The last part of the text is a brief discussion on symmetry and the conceptual foundations of thermostatistics. In the final chapter, Callen advances his thesis that the symmetries of the fundamental laws of physics underlie the very foundations of thermodynamics and seeks to illuminate the crucial role thermodynamics plays in science.[1]

Callen advises that a one-semester course for advanced undergraduates should cover the first seven chapters plus chapters 15 and 16 if time permits.[1]

2. Second Edition

2.1. Background

The second edition provides a descriptive account of the thermodynamics of critical phenomena, which progressed dramatically in the 1960s and 1970s. Drawing on feedback from students and instructors, Callen improved many explanations, explicitly solved examples, and added many exercises, many of which have complete or partial answers. He also provided an introduction to statistical mechanics with an emphasis on the core principles rather than the applications. However, he sought to neither separate thermodynamics and statistical mechanics completely nor subsume the former under the latter under the banner of "thermal physics." Indeed, thermal physics courses often emphasizes statistical mechanics at the expense of thermodynamics, despite its importance for industry, as a survey of business leaders conducted by the American Physical Society in 1971 suggested. Callen observed that thermodynamics had subsequently been de-emphasized.[1]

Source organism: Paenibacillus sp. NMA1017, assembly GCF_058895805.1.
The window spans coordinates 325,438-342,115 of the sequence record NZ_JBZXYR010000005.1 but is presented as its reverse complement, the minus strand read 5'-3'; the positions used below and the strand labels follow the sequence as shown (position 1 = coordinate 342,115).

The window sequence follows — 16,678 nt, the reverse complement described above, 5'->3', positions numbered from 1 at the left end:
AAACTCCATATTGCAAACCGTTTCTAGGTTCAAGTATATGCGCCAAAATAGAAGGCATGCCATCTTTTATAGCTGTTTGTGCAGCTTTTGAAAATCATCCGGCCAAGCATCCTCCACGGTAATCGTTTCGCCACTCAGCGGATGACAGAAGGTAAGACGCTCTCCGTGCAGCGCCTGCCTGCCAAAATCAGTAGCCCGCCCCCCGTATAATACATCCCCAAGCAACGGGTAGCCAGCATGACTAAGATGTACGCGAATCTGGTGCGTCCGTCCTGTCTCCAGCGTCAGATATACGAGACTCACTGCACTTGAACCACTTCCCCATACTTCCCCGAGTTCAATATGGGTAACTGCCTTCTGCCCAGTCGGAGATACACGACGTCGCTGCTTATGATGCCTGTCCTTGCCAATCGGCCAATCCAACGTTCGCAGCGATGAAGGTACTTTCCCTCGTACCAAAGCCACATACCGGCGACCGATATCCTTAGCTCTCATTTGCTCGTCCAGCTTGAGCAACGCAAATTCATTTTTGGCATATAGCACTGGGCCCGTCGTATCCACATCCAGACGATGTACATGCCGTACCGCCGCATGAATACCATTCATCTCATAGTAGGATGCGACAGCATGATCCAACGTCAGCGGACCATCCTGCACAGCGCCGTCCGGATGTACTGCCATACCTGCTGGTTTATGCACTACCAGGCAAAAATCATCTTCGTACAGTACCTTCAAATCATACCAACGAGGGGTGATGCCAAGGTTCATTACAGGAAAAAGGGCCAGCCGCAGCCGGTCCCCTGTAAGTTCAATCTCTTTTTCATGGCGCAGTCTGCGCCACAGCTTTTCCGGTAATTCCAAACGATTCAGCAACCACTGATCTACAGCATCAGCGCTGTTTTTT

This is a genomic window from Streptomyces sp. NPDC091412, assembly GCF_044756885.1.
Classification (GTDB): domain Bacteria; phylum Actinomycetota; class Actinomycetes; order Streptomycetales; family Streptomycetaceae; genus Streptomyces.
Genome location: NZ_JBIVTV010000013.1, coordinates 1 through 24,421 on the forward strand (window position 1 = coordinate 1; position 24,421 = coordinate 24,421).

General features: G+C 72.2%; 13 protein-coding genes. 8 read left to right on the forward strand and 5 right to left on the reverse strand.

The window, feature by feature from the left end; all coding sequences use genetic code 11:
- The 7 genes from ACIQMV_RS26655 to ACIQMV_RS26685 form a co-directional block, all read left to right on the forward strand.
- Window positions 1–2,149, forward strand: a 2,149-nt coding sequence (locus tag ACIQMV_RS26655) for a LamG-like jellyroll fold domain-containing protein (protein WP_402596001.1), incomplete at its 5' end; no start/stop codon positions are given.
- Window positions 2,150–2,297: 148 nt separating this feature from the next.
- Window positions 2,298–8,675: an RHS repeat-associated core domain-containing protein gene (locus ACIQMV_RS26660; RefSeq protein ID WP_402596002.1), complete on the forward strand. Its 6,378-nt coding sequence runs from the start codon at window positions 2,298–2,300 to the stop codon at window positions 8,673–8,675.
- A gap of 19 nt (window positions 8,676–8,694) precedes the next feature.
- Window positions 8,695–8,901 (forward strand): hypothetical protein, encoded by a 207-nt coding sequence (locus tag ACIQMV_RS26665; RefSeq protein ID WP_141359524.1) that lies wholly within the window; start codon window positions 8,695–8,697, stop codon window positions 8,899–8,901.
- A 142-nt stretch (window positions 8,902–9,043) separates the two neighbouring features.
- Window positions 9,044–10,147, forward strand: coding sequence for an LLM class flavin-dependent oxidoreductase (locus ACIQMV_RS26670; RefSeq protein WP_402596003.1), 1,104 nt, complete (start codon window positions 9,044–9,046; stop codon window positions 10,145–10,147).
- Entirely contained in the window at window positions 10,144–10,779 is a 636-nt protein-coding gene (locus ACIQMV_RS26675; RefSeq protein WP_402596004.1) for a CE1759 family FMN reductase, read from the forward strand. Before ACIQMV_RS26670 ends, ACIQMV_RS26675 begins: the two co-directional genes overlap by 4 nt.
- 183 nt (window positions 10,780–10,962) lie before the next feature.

2.2. Table of Contents